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By Victor Omojola

Michael Henry Adams has excellent style–likely the first thing many notice about the 66-year-old Harlem resident. Adams tells Honeysuckle that some of his clothing stores of choice are Marshalls and K&G Superstore. The latter of these, located just a two-minute walk from the Apollo Theatre on 2321 Frederick Douglass Blvd, is one of the many cultural or historical landmarks that Adams has devoted much of his life to preserving.

Watch Honeysuckle's interview with Michael Henry Adams:

Michael Henry Adams: Harlem Preservationist

Originally hailing from Akron, Ohio, Adams moved to Harlem in 1985 with plans to attend graduate school, specifically a program in historic preservation at Columbia University. Four decades later, Adams never did complete the program, but it is fair to say that he has far surpassed his goals pertaining to preservation.

Adams has written extensively about Harlem architecture, African American queer life, and more. He has worked with multiple organizations including the National Trust for Historic Preservation, New York City Landmarks Preservation Commission, Upper Manhattan Society for Progress Through Preservation, and has spent his career studying and advocating for the protection of iconic landmarks in Harlem, including, but certainly not limited to, the Audubon Ballroom and the Renaissance Casino and Ballroom.

Michael Henry Adams, courtesy of Ohio Wesleyan University

Michael Henry Adams, Columbia University, And Harlem Gentrification

Frequently, his work clashes with the moves of his alma mater and infamous city real estate hegemon, Columbia University. The university–one of the top five landowners in New York City–has a storied and contentious history regarding its continued expansion into the city. In 2010, the university used the threat of eminent domain to proceed with its expansion into Harlem. Despite ardent protests from local business owners, residents, and activists—among them, Adams—the construction project continued. The 492,000 square-foot new home for Columbia Business School had its grand opening this past January.

The argument against the school’s expansion, is that such construction projects are classic cases of gentrification, disfiguring the quintessential look of Harlem with its new, shiny, modernist facades, and worse, displacing the predominantly Black residents who have called the area home for decades.

Some claim, however, that gentrification is not objectively harmful and that projects from landowners like Columbia University revitalize Harlem by encouraging new businesses and “beautifying” a struggling infrastructure. Adams rejects such notions. As someone who has a great appreciation for the history of Harlem’s architecture, he cringes at the thought of it all being lost forever.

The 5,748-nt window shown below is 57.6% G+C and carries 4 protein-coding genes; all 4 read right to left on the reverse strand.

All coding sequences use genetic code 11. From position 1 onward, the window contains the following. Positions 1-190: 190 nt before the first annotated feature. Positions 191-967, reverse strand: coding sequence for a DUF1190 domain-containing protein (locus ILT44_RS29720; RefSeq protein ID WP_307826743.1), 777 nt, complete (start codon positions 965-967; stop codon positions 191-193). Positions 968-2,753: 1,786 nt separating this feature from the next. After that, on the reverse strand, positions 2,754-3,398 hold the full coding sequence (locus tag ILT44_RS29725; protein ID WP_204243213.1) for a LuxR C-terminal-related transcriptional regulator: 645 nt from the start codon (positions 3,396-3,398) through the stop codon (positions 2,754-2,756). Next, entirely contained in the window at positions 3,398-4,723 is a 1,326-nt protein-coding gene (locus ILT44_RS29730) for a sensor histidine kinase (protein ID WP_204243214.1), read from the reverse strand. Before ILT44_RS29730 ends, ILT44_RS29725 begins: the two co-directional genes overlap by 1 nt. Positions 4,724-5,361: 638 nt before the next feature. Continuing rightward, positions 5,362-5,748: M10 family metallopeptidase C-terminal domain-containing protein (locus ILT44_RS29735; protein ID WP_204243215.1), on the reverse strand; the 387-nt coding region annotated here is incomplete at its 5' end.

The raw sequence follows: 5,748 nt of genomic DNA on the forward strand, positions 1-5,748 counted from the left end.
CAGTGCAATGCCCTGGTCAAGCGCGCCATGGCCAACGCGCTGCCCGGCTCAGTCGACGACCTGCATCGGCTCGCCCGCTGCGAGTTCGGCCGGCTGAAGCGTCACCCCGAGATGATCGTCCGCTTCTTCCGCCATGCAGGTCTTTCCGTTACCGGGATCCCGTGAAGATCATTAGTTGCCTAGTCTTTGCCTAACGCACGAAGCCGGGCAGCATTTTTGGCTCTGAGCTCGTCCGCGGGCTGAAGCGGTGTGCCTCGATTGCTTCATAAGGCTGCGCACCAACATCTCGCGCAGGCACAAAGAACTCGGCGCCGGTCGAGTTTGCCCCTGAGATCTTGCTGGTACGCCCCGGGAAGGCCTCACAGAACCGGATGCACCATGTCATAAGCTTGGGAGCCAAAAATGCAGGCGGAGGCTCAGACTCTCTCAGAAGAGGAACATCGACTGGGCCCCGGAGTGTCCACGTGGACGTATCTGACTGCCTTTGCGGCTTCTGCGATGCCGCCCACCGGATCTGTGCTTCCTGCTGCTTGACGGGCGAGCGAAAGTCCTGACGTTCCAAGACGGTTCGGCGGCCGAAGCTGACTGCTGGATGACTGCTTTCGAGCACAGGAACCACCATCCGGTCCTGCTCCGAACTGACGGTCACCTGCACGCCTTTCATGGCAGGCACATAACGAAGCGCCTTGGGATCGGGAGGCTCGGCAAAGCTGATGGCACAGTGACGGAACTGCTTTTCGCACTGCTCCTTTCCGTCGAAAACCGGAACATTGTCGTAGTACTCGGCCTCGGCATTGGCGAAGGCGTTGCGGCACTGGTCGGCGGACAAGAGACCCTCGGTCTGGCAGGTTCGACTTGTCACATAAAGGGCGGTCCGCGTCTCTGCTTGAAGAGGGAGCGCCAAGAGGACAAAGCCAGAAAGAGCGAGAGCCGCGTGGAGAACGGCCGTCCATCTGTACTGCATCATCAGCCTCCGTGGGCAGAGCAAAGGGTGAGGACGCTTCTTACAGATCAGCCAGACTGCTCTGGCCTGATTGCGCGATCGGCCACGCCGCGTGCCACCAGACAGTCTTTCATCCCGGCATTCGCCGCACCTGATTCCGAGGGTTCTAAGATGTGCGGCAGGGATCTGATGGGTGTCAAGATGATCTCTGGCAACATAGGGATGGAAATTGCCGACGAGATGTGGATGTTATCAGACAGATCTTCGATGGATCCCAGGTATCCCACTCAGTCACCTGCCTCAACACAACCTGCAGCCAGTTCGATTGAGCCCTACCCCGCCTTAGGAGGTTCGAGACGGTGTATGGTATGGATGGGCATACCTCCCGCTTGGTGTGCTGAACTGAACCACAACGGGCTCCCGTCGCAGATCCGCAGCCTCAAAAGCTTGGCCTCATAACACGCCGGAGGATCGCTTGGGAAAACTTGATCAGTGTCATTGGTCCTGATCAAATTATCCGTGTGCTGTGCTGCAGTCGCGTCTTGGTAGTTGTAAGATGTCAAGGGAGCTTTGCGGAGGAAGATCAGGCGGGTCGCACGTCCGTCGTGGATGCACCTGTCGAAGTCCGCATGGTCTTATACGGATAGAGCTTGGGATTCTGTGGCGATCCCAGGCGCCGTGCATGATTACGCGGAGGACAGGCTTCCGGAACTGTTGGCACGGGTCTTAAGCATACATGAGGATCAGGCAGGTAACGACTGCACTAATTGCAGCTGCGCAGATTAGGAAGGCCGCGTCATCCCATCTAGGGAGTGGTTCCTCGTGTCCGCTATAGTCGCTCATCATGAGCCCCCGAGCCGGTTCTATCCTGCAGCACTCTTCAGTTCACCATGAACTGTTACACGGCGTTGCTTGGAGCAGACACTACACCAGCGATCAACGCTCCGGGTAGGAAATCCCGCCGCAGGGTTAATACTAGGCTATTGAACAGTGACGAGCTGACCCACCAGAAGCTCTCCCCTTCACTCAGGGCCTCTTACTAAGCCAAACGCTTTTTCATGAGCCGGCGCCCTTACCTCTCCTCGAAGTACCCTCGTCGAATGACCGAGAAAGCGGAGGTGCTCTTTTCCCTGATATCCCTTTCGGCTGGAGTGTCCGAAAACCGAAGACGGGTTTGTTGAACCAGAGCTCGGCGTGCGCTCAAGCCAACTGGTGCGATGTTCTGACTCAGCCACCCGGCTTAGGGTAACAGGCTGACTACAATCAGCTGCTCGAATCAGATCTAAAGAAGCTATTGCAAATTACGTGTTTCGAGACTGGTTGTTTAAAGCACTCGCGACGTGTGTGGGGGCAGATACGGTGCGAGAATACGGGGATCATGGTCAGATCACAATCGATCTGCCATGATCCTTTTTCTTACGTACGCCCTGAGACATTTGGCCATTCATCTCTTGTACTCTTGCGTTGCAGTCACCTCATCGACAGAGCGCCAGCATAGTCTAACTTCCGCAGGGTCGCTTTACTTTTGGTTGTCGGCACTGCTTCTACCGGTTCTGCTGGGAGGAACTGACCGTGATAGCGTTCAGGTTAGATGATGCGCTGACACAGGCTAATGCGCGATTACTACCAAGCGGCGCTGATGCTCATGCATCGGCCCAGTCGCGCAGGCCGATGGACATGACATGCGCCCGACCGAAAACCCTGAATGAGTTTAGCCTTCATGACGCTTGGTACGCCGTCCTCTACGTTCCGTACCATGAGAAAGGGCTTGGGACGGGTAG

Lee Bollinger, President of Columbia University (C) Daniella Zalcman

Michael Henry Adams Versus Columbia University President Lee Bollinger

Adams is outspoken about the fact that despite Columbia’s outward projection of an institution that values issues of racial justice, their actions rarely follow suit. When we began our interview, he prefaced by asserting that “I’ve already denounced Lee Bollinger in public, so I guess there’s nothing else I’d say that’s worth being off the record.” He continued. “[Bollinger] is such a fraud. This guy is supposedly big on inclusion, fairness, and diversity. Well, look at how diverse Columbia is still. How diverse is that?”

Despite Bollinger’s previous work as president at University of Michigan arguing for diversity as justification for affirmative action, as Columbia’s president since 2002 he has overseen many of the school’s expansion efforts that Adams condemns as responsible for raising rent prices and displacing hundreds of Black residents from Harlem. Moreover, the university’s website provided statistics on their undergraduates Enrollment by School, Race/Ethnicity, and Citizenship; as of mid-October 2020, only 45% of the university’s American or US permanent residents were minorities, concluding that more than half of the university’s American/US permanent citizens are white or listed as “unknown.”

The issue is greater than two individuals, however. Bollinger is in charge of a centuries-old institution that possesses over 14 billion dollars in its endowment. Adams, on the other hand, is just one of the tens of thousands of Black Harlem residents who often have little say over the actions that the former takes in the neighborhood.

What’s Next For Michael Henry Adams And Harlem Residents?

Adams does his best to give voice to this group of people, but like the lives of many activists, his has been characterized by tireless effort overshadowed by overwhelming forces that are ultimately out of his own control. This constant work with little reward or respite is something Adams mentioned. He often feels that someone else—perhaps a younger contingent—should be taking up his mantle as he ages. But he then quickly realizes that he cannot stop toiling on such a belief. “You look around and say ‘well, there is nobody else.’”

Adams also laments those who are not as “active, demanding or confrontational” as he is in pressuring larger actors to handle Harlem’s history with greater care; but he still affirms that such individuals have a place in the movement, saying “I feel like I am Malcolm X to their Martin Luther King.” Adams then paused for a moment, took a sip of his coffee, and added—laughing, “That’s a horrible example because they’re both dead.”

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A rendering of Columbia University's Henry R. Kravis Building, part of the university's expansion into Harlem. Exterior work on the building began Summer 2021. (C) DBOX / Diller Scofidio + Renfro